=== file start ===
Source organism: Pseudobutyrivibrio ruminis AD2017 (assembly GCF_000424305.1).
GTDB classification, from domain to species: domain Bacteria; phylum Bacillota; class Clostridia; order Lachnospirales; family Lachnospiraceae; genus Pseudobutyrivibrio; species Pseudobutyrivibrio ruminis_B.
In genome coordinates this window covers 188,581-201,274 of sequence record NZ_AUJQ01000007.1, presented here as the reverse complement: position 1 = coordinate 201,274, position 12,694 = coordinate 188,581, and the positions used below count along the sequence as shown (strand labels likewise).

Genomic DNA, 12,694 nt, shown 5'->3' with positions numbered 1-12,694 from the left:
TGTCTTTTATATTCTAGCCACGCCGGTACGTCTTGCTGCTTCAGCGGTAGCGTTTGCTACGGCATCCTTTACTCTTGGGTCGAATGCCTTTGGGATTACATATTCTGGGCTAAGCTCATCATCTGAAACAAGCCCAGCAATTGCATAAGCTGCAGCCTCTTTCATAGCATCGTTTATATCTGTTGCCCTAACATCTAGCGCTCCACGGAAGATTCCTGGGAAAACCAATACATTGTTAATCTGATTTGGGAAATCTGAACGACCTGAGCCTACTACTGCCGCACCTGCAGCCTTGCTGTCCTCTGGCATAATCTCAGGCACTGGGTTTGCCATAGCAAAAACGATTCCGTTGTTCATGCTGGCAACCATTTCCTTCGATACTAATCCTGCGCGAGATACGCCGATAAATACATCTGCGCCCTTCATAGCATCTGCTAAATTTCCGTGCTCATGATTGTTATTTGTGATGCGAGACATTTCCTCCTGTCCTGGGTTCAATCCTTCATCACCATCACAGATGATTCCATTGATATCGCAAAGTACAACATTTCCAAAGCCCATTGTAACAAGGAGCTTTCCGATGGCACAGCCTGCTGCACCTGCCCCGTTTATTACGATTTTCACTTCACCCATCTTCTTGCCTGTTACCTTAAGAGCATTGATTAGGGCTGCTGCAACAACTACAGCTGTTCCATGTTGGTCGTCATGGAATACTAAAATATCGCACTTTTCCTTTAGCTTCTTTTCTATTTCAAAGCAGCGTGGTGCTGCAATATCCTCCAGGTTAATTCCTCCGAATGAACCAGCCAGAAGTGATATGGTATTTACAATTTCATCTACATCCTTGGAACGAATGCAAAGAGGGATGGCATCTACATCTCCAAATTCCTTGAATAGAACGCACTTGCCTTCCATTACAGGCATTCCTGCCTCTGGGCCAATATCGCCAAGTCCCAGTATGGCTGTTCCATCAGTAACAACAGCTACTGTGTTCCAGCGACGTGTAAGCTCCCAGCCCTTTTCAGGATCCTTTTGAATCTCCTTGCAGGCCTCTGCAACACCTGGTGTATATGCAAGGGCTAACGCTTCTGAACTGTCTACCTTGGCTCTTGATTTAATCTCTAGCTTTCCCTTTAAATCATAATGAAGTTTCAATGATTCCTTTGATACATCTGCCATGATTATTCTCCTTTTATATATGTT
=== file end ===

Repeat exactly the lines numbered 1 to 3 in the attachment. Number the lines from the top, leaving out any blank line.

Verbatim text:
Source organism: Pseudobutyrivibrio ruminis AD2017 (assembly GCF_000424305.1).
GTDB classification, from domain to species: domain Bacteria; phylum Bacillota; class Clostridia; order Lachnospirales; family Lachnospiraceae; genus Pseudobutyrivibrio; species Pseudobutyrivibrio ruminis_B.
In genome coordinates this window covers 188,581-201,274 of sequence record NZ_AUJQ01000007.1, presented here as the reverse complement: position 1 = coordinate 201,274, position 12,694 = coordinate 188,581, and the positions used below count along the sequence as shown (strand labels likewise).